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Feminist poet, critic to visit ASU for reading, lecture

Rachel Blau DuPlessis
October 22, 2013

A writer whose major body of work is a single, 26-year-long poem will visit ASU for a reading and lecture on Wednesday, Oct. 23. 

Rachel Blau DuPlessis is known as a poet and essayist, and as a critic and scholar with a special interest in modern and contemporary poetry. From 1986 until 2012, DuPlessis has been engaged in a long poem project, collected in several book-length installments from Wesleyan University Press and Salt Publishing. The newest book, “Surge: Drafts 96-114” (2013), brings this 26-year-long project to a temporary fold. Her recent “Purple Passages: Pound, Eliot, Zukofsky, Olson, Creeley and the Ends of Patriarchal Poetry” is part of a feminist trilogy of works about gender and poetics.

DuPlessis will give a reading from her work for the ASU community from noon to 1 p.m., Wednesday, Oct. 23  in the Social Sciences building, room 109, on the Tempe campus, as part of the Department of English Creative Writing program’s MFA Reading Series. Also on Oct. 23, DuPlessis will give a lecture, "Manifesting Literary Feminisms: A Conversation with Rachel Blau DuPlessis," at 4:30 p.m., in the Social Sciences building, room 109. The lecture is co-sponsored by the School of Social Transformation, the Institute for Humanities Research, the Department of English, the Virginia G. Piper Center for Creative Writing and the Office of the Associate Dean of Faculty.

The poems of “Surge: Drafts 96-114” are numbered and can be read as individual poems or as one, long serial poem. “Poems can also be read in any order,” said DuPlessis, “but they are joined together by all being ‘drafts.’ The work as a whole is not a sequence but a modular series. It is an anti-patriarchal maze with many threads. One can begin anywhere and read in any desired direction.”

The complex structure of DuPlessis’ “Drafts” is certainly unique. Her ambitious project features several layers of meaning and symbolism, some of which come into direct contact with each other, while others remain distinct, drifting in opposite directions, or even parallel to each other. “The interplay between sameness and difference constructs a profound structure of feeling about memory and loss,” says DuPlessis, “about recurrence and the unique instance, about fresh experience and iterated insistence, and also about changing relationships over time and to time. That is, by beginning again, by constructing a fold, or crease, or pleat across the work, I was making all the poems arranged vertically in a column somehow touch other parallel poems.”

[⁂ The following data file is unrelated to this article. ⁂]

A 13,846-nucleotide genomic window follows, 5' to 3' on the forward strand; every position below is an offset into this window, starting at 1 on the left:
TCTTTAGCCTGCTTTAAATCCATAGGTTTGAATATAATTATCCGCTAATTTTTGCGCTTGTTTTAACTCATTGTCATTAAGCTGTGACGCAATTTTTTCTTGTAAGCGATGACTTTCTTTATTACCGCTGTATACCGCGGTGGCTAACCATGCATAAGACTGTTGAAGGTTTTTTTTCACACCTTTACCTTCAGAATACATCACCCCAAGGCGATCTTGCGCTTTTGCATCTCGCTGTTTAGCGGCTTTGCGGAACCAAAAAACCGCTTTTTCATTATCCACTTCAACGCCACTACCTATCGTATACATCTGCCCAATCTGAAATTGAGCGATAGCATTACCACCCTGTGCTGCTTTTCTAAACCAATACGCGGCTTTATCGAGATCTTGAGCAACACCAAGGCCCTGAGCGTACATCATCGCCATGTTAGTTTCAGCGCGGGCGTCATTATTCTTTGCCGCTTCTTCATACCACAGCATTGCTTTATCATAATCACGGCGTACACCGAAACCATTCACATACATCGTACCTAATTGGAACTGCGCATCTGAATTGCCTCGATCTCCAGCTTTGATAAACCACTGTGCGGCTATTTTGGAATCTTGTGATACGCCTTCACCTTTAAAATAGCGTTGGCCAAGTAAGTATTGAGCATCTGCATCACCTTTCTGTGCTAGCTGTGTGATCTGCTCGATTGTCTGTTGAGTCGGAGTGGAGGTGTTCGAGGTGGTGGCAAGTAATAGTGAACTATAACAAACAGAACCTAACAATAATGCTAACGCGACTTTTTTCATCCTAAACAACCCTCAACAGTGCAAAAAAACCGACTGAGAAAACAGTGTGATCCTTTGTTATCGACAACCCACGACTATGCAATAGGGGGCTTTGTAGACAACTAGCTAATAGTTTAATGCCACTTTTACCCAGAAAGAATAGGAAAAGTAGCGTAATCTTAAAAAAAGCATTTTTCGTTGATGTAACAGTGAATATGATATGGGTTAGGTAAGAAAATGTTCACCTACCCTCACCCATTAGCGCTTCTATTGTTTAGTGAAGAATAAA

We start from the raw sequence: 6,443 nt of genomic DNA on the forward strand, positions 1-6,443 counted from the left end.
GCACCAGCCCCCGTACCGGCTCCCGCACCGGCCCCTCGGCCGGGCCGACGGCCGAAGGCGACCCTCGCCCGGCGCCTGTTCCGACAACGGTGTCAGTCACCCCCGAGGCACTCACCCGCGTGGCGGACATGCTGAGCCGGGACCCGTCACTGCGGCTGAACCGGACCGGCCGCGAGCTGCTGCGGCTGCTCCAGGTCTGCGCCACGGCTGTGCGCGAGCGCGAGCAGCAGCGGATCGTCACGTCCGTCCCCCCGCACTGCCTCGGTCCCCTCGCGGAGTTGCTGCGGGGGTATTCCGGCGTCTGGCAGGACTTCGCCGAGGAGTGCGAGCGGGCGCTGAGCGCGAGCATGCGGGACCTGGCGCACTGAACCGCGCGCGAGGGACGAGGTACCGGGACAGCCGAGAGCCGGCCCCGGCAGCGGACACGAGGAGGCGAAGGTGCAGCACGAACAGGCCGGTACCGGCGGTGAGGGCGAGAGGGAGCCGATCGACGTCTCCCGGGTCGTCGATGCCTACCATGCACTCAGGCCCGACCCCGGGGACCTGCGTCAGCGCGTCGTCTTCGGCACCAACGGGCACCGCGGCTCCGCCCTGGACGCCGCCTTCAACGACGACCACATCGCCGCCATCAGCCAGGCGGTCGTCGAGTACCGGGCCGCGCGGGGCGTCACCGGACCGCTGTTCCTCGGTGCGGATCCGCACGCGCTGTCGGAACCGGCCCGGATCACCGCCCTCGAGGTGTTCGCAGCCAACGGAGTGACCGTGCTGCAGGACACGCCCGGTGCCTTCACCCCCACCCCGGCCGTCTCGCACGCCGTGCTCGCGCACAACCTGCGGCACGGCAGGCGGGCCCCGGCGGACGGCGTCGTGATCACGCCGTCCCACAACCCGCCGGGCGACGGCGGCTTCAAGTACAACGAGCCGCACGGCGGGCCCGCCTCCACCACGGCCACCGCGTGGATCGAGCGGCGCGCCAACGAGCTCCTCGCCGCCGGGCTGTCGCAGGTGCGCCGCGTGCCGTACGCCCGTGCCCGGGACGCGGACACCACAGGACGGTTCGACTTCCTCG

There is a special, subtle lyricism to DuPlessis’ work – within the poems themselves – but also in the sense of her project as a whole. The poems intermingle with each other and even with the work found in adjacent books in the series. There is as much a sense of harmony in Duplessis’ massive volume of work as there is chaos. “I have no special tactic for musicality except to make sure I hear everything I am doing – and hear it repeatedly; I mean every phoneme – and also to accept large musicality with all of its symphonic possibilities, not only small scale musicality. I would say that I envelop and surround lyric poetry with something larger,” she said.

A signature of DuPlessis’ work is reflecting on the female poet's role in writing, taking into account the feminist perspective and struggle and viewing it from every angle imaginable. “I am a feminist, interested in gender analyses of culture, and I write poems,” said DuPlessis. “So my poems are work written by me – and that ‘me’ is a lot of social and political things all mixed up together, including gender information, gender feelings and observations. “

More information about DuPlessis’ visit is available at the MFA Reading Series site:

Written by Jake Adler and Dorothy Chan